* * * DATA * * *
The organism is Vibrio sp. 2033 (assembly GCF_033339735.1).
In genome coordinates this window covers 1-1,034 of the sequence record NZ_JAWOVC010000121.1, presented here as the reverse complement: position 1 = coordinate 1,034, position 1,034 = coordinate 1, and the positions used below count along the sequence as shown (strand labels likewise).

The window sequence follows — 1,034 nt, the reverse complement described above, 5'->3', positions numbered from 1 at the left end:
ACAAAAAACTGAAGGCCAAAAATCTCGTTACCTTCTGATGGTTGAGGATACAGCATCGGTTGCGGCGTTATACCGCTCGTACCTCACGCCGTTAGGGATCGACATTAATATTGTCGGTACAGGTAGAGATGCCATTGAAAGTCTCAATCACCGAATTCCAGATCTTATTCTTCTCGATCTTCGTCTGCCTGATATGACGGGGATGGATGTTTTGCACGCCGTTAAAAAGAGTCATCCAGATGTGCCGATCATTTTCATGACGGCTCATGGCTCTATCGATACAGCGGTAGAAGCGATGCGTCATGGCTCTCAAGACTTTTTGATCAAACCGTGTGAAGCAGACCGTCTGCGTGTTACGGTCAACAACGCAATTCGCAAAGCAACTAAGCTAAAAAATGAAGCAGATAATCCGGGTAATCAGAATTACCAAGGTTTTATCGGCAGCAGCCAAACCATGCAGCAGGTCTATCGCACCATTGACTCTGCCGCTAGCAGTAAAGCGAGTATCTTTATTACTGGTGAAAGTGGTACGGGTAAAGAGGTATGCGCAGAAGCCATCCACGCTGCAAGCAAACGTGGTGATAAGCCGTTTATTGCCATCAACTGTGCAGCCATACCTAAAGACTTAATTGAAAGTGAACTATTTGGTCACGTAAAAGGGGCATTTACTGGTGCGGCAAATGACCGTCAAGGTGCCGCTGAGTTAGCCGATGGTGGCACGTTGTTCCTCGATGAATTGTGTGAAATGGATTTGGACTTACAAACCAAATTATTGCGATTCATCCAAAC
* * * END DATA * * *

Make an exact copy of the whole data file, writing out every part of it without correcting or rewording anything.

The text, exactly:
The organism is Vibrio sp. 2033 (assembly GCF_033339735.1).
In genome coordinates this window covers 1-1,034 of the sequence record NZ_JAWOVC010000121.1, presented here as the reverse complement: position 1 = coordinate 1,034, position 1,034 = coordinate 1, and the positions used below count along the sequence as shown (strand labels likewise).

The window sequence follows — 1,034 nt, the reverse complement described above, 5'->3', positions numbered from 1 at the left end:
ACAAAAAACTGAAGGCCAAAAATCTCGTTACCTTCTGATGGTTGAGGATACAGCATCGGTTGCGGCGTTATACCGCTCGTACCTCACGCCGTTAGGGATCGACATTAATATTGTCGGTACAGGTAGAGATGCCATTGAAAGTCTCAATCACCGAATTCCAGATCTTATTCTTCTCGATCTTCGTCTGCCTGATATGACGGGGATGGATGTTTTGCACGCCGTTAAAAAGAGTCATCCAGATGTGCCGATCATTTTCATGACGGCTCATGGCTCTATCGATACAGCGGTAGAAGCGATGCGTCATGGCTCTCAAGACTTTTTGATCAAACCGTGTGAAGCAGACCGTCTGCGTGTTACGGTCAACAACGCAATTCGCAAAGCAACTAAGCTAAAAAATGAAGCAGATAATCCGGGTAATCAGAATTACCAAGGTTTTATCGGCAGCAGCCAAACCATGCAGCAGGTCTATCGCACCATTGACTCTGCCGCTAGCAGTAAAGCGAGTATCTTTATTACTGGTGAAAGTGGTACGGGTAAAGAGGTATGCGCAGAAGCCATCCACGCTGCAAGCAAACGTGGTGATAAGCCGTTTATTGCCATCAACTGTGCAGCCATACCTAAAGACTTAATTGAAAGTGAACTATTTGGTCACGTAAAAGGGGCATTTACTGGTGCGGCAAATGACCGTCAAGGTGCCGCTGAGTTAGCCGATGGTGGCACGTTGTTCCTCGATGAATTGTGTGAAATGGATTTGGACTTACAAACCAAATTATTGCGATTCATCCAAAC